Concern over infectious diseases has captured the imagination of much of the country in recent months, particularly with regard to Ebola virus disease (EVD). Only a handful of EVD cases have been reported in the U.S., and health officials and experts have repeatedly stated that the disease is unlikely to pose a serious threat to the country. Other diseases, such as influenza, pose a far greater threat in the U.S. but generally receive less media attention. Regardless, since a disease outbreak is on the nation’s mind, it raises the question of what legal duties employers owe to protect their employees from infectious diseases. The answer depends largely on the type of employer.
The first case of EVD in the U.S. was diagnosed at a hospital in Dallas, Texas in September 2014. That patient has since died, and two nurses who treated him were subsequently diagnosed with EVD. The Centers for Disease Control and Prevention (CDC) is investigating reports that health care workers treated the initial EVD patient for about three days, from September 28 to September 30, without wearing protective equipment. As many as 70 workers were exposed to the patient during that time, but only the two nurses have tested positive for the disease. EVD is not airborne and can only be transmitted through direct contact with an infected person’s blood or other bodily fluids.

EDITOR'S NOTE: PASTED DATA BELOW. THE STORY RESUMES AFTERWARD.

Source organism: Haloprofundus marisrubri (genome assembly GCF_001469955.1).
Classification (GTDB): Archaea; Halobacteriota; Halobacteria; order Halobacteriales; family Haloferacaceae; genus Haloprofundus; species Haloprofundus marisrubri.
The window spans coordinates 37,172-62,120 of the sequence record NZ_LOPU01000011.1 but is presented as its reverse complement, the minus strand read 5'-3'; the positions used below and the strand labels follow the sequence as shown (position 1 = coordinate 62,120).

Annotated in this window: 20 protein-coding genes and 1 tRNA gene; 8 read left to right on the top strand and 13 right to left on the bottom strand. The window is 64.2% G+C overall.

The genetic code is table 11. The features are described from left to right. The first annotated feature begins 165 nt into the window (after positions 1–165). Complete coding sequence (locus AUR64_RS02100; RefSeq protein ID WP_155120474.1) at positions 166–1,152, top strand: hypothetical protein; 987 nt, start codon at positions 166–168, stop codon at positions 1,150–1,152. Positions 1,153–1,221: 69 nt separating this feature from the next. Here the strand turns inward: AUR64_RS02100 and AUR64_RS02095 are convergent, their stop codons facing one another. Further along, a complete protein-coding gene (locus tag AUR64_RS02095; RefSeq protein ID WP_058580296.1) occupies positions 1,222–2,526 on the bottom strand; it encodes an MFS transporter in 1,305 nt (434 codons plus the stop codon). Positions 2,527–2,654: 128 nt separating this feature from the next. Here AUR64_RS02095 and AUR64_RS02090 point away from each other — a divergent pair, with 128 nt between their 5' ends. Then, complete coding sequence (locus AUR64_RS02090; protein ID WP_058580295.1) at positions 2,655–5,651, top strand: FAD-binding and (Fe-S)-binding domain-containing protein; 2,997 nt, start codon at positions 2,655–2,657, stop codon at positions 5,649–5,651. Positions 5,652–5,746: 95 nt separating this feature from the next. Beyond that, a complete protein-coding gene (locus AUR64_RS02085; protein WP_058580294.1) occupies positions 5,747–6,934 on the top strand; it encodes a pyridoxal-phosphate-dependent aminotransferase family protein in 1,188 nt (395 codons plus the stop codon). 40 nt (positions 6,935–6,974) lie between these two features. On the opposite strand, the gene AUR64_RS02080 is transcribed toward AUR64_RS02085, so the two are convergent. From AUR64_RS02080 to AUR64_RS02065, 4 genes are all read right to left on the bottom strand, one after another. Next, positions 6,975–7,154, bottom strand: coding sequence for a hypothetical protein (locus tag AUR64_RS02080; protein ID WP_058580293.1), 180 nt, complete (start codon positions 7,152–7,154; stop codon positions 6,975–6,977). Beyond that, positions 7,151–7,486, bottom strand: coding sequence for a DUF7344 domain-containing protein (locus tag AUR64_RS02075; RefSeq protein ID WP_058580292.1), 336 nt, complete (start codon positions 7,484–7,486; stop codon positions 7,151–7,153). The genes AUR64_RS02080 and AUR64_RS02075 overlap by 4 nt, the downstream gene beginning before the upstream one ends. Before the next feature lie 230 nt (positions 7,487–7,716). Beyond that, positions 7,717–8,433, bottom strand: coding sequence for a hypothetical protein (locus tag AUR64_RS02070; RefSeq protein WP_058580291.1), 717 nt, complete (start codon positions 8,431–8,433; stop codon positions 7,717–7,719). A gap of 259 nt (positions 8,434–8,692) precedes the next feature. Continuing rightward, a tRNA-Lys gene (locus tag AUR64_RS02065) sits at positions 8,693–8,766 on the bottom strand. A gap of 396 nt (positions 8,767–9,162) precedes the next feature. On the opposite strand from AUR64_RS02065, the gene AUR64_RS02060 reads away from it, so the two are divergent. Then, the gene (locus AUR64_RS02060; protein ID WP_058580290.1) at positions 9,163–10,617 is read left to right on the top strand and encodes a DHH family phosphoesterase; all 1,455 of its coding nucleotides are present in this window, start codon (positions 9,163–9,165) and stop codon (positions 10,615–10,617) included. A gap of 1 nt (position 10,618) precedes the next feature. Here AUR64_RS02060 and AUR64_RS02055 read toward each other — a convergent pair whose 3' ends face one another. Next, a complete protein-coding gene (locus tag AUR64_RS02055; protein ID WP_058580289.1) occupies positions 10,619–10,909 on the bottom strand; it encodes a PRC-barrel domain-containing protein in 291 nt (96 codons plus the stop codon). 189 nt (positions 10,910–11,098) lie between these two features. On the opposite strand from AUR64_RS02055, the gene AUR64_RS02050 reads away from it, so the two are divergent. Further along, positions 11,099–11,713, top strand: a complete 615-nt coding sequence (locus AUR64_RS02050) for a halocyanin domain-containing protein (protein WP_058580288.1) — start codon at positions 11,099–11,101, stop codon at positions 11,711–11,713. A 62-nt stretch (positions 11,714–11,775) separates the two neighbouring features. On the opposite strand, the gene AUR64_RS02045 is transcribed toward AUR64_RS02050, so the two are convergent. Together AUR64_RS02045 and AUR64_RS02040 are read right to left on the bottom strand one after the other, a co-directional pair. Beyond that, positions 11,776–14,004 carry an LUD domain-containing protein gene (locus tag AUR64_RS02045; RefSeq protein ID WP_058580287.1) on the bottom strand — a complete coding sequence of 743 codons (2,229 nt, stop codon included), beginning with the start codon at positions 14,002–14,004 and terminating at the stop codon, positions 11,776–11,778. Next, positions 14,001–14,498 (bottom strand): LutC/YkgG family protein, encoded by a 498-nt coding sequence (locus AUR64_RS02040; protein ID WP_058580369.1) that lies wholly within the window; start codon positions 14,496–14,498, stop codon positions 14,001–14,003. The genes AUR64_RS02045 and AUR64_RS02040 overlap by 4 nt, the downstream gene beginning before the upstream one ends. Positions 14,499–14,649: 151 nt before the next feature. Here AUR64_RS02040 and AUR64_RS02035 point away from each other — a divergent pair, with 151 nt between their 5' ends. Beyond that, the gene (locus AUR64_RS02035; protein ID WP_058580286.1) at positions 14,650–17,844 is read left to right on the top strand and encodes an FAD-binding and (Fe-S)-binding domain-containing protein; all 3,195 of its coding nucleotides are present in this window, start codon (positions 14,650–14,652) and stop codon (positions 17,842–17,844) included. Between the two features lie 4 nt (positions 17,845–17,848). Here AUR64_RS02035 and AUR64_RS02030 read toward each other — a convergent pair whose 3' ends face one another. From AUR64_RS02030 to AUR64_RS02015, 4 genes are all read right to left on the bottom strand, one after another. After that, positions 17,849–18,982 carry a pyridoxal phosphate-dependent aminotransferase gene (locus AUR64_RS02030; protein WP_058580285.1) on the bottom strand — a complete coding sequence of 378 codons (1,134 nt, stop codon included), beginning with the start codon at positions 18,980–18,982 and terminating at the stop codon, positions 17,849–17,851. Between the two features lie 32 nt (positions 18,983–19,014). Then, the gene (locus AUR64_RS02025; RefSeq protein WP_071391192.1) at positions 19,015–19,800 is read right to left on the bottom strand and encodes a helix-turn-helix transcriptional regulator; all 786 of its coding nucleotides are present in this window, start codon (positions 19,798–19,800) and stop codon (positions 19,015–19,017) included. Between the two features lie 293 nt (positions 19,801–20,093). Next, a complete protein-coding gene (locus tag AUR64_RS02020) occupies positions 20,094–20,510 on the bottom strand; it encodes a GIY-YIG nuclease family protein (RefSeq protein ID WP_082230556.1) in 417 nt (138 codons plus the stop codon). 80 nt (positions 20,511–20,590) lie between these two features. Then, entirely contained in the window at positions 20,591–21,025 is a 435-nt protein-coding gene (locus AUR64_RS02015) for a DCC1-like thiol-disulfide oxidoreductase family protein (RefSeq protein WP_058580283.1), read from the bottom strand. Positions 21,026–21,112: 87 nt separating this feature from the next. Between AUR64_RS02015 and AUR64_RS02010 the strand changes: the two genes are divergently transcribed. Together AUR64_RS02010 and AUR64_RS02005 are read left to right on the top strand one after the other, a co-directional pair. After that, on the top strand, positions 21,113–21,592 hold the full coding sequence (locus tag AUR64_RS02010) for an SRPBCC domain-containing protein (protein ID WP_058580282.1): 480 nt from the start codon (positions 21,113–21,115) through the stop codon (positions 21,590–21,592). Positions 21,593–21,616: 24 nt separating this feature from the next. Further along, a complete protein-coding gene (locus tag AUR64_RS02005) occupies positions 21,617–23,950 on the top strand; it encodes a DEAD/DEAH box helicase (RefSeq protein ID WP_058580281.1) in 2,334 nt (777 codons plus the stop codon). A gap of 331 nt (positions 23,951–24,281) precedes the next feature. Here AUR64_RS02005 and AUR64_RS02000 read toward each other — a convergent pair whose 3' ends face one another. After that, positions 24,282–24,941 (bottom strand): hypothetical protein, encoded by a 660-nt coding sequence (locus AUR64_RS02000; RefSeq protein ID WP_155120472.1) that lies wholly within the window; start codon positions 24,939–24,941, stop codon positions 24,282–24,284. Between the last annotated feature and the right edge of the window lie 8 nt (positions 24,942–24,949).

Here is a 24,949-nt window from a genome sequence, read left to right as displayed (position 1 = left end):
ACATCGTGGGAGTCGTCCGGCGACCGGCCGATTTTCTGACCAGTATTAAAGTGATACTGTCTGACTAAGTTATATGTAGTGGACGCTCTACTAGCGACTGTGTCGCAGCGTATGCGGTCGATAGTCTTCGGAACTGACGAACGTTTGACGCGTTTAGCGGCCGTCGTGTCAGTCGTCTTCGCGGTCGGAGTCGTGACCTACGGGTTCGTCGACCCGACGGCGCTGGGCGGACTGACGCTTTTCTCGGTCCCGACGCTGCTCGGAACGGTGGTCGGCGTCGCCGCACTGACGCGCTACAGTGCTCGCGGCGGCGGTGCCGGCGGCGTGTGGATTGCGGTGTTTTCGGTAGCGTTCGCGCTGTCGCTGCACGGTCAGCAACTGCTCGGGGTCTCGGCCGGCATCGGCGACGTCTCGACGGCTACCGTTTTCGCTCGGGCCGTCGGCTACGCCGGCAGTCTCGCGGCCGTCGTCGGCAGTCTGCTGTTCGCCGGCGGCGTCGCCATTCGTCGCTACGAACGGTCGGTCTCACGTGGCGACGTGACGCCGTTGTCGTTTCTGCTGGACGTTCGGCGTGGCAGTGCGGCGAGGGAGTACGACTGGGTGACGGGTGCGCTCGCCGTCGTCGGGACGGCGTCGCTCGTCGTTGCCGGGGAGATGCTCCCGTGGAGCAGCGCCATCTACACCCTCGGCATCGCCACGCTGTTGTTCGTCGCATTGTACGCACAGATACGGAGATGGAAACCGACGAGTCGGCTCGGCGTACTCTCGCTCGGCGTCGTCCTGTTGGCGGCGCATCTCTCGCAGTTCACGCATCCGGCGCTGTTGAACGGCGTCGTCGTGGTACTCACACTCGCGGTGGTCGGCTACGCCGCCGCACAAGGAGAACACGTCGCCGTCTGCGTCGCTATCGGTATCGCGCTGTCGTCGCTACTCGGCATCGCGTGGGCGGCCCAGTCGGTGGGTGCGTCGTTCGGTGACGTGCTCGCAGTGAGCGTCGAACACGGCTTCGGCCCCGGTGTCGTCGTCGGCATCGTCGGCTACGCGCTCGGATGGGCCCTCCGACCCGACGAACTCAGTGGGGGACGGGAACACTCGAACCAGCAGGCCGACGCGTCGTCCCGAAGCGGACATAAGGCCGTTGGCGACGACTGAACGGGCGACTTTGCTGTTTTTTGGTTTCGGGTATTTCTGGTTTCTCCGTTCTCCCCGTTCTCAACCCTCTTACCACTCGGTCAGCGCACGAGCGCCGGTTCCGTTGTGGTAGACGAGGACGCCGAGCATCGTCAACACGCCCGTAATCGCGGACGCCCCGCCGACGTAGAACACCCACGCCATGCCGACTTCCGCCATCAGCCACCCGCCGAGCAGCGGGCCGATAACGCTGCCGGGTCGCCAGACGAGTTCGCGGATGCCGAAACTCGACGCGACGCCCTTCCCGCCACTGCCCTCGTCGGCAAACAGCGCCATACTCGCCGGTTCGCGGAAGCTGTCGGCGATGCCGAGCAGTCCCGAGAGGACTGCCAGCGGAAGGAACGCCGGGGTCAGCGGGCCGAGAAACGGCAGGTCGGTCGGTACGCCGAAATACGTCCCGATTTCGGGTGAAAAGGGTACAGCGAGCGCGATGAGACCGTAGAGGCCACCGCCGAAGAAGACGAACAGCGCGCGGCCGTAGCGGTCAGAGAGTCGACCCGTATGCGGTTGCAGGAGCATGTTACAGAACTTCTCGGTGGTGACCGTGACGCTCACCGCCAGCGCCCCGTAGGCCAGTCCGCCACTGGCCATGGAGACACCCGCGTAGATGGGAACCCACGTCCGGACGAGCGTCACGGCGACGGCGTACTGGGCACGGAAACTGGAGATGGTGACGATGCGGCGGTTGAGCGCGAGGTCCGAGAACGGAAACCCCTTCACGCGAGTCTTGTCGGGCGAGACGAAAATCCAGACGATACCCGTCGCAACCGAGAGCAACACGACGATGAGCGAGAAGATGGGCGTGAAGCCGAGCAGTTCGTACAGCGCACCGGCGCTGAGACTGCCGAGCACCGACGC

The actions and preparedness of the Dallas hospital, including an alleged lack of safety protocols, drew a harsh rebuke from the hospital’s nurses. The incident has raised concerns about whether the hospital took adequate precautions to protect its workers from infection. Laws like the Occupational Safety and Health Act (OSHA), 29 U.S.C. § 651 et seq., require employers to provide reasonable protection against occupational diseases. This could apply to workers in health care and other fields where ordinary job duties make exposure to infectious diseases likely. See American Dental Ass’n v. Martin, 984 F.2d 823 (7th Cir. 1993).
The Occupational Safety and Health Administration (also OSHA) and the CDC have issued guidelines for health care providers and other employers regarding protective equipment and other measures to use during an EVD outbreak, and similar rules apply for other diseases. In addition to health care workers, workers in laboratories and mortuaries could be at risk, according to OSHA. The same is true for travel industry employees, border and customs officials, and emergency responders. Employers in these industries are required to abide by various safety protocols, including for infectious diseases.
Other statutes, such as the Americans with Disabilities Act (ADA), 42 U.S.C. § 12101, et seq., and the National Labor Relations Act, 29 U.S.C. § 151 et seq., may protect employees from adverse actions related to an outbreak or pandemic. The Equal Employment Opportunity Commission (EEOC) has issued guidance for employers with regard to influenza, identifying what information they may request from employees under the ADA. An individual exposed to an infectious disease in the course of performing his or her job duties may also be able to recover damages under a negligence theory. See Casarez v. NME Hospitals, 883 S.W.2d 360 (Tex. App.–El Paso 1994).
The Resnick Law Group’s employment discrimination attorneys represent employees in New Jersey and New York in claims regarding unlawful employment practices under municipal, state, and federal law. To schedule a confidential consultation with an experienced employment law advocate, contact us today online, at 973-781-1204, or at 646-867-7997.
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Photo credit: Yasser Alghofily [CC BY 2.0], via Flickr.